From Middle English is, from Old English īs (“ice”), from Proto-Germanic *īsą (compare West Frisian iis, Dutch ijs, German Low German Ies, German Eis, Danish, Swedish and Norwegian is), from Proto-Indo-European *h₁eyH-. Compare Lithuanian ýnis (“glazed frost”), Russian и́ней (ínej, “hoarfrost”), Ossetian их (ix), ех (ex, “ice”), Persian یخ (yax), Kurdish qeş.
ice (countable and uncountable, plural ices)
- (uncountable) Water in frozen (solid) form.
- (uncountable, physics, astronomy) Any frozen volatile chemical, such as ammonia or carbon dioxide.
- (uncountable, astronomy) Any volatile chemical, such as water, ammonia, or carbon dioxide, not necessarily in solid form.
- (countable) A frozen dessert made of fruit juice, water and sugar.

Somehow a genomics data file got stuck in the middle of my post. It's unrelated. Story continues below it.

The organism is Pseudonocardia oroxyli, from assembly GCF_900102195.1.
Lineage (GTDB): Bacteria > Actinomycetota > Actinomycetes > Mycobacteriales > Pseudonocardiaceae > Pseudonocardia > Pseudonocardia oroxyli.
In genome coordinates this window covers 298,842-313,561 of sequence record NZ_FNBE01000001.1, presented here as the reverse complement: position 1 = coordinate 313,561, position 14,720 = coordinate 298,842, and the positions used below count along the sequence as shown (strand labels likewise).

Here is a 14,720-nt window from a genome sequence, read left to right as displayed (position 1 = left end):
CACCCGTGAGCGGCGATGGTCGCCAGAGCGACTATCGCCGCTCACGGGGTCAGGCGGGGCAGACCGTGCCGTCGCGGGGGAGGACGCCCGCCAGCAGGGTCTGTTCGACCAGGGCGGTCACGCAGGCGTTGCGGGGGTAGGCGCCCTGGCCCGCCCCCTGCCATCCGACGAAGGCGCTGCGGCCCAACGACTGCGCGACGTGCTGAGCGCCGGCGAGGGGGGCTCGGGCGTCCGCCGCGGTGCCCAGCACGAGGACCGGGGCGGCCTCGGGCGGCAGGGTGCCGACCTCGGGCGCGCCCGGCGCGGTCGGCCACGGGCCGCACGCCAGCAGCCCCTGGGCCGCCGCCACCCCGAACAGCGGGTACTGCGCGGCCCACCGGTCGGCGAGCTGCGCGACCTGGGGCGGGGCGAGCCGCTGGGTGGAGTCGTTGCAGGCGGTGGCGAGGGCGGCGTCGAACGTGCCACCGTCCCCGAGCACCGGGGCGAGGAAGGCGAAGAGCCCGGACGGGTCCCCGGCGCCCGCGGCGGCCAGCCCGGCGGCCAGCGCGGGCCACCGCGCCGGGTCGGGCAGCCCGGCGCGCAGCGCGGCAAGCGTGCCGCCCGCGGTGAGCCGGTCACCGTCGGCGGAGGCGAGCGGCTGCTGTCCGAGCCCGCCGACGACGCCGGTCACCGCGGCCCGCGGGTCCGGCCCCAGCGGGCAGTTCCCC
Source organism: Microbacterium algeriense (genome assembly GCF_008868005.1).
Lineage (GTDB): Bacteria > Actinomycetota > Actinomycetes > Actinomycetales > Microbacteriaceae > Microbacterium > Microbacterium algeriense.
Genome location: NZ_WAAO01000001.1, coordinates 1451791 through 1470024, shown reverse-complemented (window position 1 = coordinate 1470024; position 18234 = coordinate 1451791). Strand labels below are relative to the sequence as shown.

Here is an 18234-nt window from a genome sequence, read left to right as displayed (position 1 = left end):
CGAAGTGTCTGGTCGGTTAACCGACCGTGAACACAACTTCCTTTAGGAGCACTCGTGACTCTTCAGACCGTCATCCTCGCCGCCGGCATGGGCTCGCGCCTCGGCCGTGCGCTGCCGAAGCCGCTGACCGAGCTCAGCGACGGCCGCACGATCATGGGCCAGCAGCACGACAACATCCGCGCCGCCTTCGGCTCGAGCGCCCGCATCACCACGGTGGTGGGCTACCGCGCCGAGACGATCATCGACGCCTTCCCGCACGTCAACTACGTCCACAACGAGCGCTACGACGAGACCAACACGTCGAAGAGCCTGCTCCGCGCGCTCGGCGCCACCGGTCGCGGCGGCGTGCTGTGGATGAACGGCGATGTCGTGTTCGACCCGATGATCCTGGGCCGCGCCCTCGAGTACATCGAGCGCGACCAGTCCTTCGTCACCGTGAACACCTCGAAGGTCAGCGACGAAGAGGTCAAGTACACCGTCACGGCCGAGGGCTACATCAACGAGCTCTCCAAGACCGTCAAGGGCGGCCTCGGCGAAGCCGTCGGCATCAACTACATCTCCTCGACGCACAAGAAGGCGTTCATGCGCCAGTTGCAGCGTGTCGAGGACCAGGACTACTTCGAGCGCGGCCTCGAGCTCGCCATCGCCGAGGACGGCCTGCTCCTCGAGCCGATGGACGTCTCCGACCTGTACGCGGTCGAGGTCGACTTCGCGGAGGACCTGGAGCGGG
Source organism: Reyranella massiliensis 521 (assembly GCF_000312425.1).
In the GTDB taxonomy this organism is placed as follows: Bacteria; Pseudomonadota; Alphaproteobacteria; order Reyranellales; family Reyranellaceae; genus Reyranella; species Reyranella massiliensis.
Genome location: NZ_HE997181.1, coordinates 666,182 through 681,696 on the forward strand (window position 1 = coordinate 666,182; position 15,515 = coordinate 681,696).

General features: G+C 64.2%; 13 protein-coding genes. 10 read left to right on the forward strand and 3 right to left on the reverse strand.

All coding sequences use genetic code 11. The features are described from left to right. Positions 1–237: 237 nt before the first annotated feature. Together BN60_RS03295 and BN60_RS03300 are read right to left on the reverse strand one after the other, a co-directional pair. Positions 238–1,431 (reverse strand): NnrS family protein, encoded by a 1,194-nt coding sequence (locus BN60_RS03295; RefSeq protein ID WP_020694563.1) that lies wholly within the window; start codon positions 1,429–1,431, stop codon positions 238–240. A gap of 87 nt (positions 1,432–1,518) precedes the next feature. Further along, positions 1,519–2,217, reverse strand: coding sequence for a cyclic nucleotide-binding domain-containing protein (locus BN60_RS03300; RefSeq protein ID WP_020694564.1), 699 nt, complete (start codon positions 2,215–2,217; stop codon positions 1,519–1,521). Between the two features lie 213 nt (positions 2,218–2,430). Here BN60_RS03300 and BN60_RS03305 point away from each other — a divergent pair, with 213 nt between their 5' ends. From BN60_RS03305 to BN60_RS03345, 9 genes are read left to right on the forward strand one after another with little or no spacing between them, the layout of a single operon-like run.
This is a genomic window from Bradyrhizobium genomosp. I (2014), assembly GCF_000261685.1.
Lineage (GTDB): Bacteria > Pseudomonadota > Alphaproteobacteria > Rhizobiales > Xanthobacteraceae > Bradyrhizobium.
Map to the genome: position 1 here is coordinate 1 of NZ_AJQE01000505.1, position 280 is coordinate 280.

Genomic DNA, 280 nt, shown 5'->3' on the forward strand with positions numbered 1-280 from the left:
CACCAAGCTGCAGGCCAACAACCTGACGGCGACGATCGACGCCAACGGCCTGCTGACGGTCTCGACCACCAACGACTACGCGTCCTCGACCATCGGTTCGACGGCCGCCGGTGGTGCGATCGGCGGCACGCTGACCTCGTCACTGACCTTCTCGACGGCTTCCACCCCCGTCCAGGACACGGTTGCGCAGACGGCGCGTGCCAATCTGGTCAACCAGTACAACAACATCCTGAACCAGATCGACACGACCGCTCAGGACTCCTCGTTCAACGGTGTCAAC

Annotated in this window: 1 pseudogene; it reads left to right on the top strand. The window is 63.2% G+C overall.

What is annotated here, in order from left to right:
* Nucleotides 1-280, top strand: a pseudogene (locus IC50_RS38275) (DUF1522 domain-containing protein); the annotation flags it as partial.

- (Britain, countable, dated) An ice cream.
- (uncountable) Any substance having the appearance of ice.
- (uncountable, slang) One or more diamonds.
- (uncountable, slang, drugs) Crystal form of amphetamine-based drugs.
- (uncountable, ice hockey) The area where a game of ice hockey is played.
- (slang) Money paid as a bribe.
ice (third-person singular simple present ices, present participle icing, simple past and past participle iced)
- To cool with ice, as a beverage.
- (intransitive) To become ice; to freeze.
- (transitive) To make icy; to freeze.
- (slang) To murder.
- To cover with icing (frosting made of sugar and milk or white of egg); to frost; as cakes, tarts, etc.
- (ice hockey) To put out a team for a match.
- (ice hockey) To shoot the puck the length of the playing surface, causing a stoppage in play called icing.